Montgomery artist and business owner Michelle Browder did not want Juneteenth to pass without celebration in her hometown, steeped in both tragic history and heroic advances for civil rights.
About a week ago, Browder made some calls and found no Juneteenth events in the works, partly because of the COVID-19 pandemic. So she bounced an idea off a friend, Montgomery County District Judge Tiffany McCord, who liked it and said she would talk to Mayor Steven Reed.
Today, Browder’s vision was on display at Montgomery’s Court Square. It’s a temporary “Black Lives Matter” mural painted on the walkway that encircles the fountain. The square was once the site of Montgomery’s slave market.
Browder said there’s not a more fitting place to commemorate Juneteenth, which marks the end of slavery in the United States in 1865, or to keep up the calls for police reform and racial justice in the wake of the police killing of George Floyd.
A statue on the square marks where Rosa Parks got on the bus in December 1955 for the ride that would launch the Montgomery Bus Boycott. The square is at the foot of Dexter Avenue, where the Selma-to-Montgomery voting rights march ended a decade later.
“You can’t find that type of history anywhere in the world,” Browder said. “So, we have it. I just thought it was important because enslaved black lives mattered. Because black lives built Montgomery, Alabama and its commerce.
“It mattered to them because they were the source of commerce in the antebellum South. So, where better to do this than right here where they were bought, sold and traded?”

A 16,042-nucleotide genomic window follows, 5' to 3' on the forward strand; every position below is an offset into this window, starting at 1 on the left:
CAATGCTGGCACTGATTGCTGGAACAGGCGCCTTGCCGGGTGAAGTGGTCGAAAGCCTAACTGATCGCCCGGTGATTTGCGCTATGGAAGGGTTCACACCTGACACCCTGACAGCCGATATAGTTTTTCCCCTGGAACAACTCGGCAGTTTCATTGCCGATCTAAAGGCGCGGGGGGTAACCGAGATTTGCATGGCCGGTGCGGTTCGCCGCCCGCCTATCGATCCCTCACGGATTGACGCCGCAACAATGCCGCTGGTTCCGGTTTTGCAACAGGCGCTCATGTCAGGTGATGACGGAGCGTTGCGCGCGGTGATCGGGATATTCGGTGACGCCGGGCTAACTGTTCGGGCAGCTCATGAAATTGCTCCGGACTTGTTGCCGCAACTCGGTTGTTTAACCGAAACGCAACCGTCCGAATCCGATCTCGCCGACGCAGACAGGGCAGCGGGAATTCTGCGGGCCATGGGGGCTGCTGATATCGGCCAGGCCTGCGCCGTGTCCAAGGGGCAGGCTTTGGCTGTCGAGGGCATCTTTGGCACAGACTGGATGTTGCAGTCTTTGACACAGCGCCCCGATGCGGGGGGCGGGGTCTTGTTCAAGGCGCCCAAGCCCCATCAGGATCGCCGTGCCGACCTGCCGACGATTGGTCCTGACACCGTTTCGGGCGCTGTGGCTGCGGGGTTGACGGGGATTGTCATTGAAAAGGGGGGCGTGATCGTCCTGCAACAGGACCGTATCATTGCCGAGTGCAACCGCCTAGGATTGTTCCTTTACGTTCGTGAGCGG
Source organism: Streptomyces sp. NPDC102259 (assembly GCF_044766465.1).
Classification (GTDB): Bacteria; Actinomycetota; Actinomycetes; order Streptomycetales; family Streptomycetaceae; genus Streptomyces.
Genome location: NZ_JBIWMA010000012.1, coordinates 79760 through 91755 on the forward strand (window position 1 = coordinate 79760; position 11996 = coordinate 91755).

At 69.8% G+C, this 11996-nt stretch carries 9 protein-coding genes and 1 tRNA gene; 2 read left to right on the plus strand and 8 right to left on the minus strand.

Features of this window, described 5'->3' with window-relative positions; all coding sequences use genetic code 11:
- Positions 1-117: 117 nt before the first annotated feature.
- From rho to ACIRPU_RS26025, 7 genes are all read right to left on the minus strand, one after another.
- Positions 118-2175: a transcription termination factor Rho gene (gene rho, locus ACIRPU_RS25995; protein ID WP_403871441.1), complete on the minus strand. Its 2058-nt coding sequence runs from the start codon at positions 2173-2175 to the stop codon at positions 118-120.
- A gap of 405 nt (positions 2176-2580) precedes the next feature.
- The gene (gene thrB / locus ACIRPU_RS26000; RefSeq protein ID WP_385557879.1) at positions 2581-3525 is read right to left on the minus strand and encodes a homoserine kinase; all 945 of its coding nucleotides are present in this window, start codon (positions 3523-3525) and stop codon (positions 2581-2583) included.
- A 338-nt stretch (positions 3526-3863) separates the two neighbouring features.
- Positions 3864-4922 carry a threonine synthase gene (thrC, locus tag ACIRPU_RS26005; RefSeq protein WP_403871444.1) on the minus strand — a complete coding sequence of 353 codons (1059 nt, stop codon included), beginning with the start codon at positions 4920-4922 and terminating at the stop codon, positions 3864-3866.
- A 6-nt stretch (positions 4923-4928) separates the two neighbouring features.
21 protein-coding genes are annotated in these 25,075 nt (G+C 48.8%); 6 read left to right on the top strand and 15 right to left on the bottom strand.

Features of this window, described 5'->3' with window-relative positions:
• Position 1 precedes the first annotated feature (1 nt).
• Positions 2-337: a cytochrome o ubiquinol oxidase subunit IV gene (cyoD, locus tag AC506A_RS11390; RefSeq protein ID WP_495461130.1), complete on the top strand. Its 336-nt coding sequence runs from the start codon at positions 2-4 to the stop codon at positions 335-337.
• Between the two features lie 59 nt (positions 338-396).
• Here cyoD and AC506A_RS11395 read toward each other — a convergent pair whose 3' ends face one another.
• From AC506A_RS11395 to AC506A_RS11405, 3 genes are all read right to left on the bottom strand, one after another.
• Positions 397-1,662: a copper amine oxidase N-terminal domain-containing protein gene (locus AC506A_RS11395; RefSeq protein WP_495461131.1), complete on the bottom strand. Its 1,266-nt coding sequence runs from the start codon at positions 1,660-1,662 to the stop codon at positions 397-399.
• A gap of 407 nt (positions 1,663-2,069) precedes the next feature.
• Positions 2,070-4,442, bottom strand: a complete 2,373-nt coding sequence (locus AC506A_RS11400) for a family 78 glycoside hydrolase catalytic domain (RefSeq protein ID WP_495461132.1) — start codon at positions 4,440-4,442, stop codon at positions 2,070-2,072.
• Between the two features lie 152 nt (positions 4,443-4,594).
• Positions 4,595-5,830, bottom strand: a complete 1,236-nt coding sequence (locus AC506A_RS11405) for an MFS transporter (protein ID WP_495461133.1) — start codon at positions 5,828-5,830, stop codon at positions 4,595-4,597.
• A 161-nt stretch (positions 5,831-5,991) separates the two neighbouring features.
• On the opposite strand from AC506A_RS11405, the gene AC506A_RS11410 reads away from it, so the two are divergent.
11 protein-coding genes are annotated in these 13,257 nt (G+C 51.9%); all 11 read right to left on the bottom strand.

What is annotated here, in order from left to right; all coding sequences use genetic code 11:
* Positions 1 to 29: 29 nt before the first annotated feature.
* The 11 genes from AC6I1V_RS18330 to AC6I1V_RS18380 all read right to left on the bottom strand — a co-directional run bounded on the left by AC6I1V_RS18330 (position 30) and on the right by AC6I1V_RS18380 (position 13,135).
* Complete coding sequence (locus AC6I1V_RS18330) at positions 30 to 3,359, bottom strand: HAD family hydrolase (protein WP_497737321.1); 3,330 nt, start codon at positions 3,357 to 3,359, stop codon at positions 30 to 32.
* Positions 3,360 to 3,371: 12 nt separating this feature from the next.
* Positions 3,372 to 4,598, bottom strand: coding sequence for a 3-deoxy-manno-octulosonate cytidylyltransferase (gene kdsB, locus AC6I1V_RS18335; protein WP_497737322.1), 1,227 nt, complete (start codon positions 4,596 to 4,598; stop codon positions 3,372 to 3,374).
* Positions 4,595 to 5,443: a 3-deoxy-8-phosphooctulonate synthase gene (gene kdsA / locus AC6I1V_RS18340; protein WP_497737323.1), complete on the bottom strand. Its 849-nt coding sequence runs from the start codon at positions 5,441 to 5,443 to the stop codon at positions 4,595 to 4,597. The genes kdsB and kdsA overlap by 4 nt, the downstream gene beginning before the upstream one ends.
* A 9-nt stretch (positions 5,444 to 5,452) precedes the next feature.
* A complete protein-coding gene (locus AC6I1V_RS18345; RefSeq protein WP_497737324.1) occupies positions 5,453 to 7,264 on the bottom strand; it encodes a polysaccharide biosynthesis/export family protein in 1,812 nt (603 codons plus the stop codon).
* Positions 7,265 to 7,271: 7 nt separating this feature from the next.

Jamie Gonzalez of the events team with the city of Montgomery said the artists used a temporary paint that will wash away with water. Gonzalez said the city will pressure clean the walkway once the mural begins to fade or chip.
Browder, who owns a trolley tour business, called on friends from King’s Canvas, a nonprofit studio gallery, and 21 Dreams Arts & Culture, also a nonprofit, to help with the painting. They started Thursday afternoon after getting clearance from the mayor on Wednesday, she said.
“The mayor came out last night and gave us all a bit of a pep talk,” Browder said. “And it’s just important for Montgomery since the world changed because of what happened here in the 50s and 60s.”
One of the artists, Milton Madison of Deatsville, said he met people today who didn’t realize that the square was once a slave market. There’s a historical marker, but it’s on a nearby corner, not on the circle with the fountain. He said he hopes young people are inspired by the display.
“Putting a positive message at a place that a lot of negative things happened, I think that’s important, too,” Madison said.
A disc jockey played upbeat music this afternoon as people walked through the the square, posed for pictures, and found shady spots to enjoy the sights, sounds, and summer weather.
Along with the bright lettering and design, the mural includes dark images of human figures that represent how people were stacked into slave ships, Browder said.
“Everybody wants to take a photo,” Browder said. “People are deeply touched. They’re laying down and they’re taking photos of themselves.”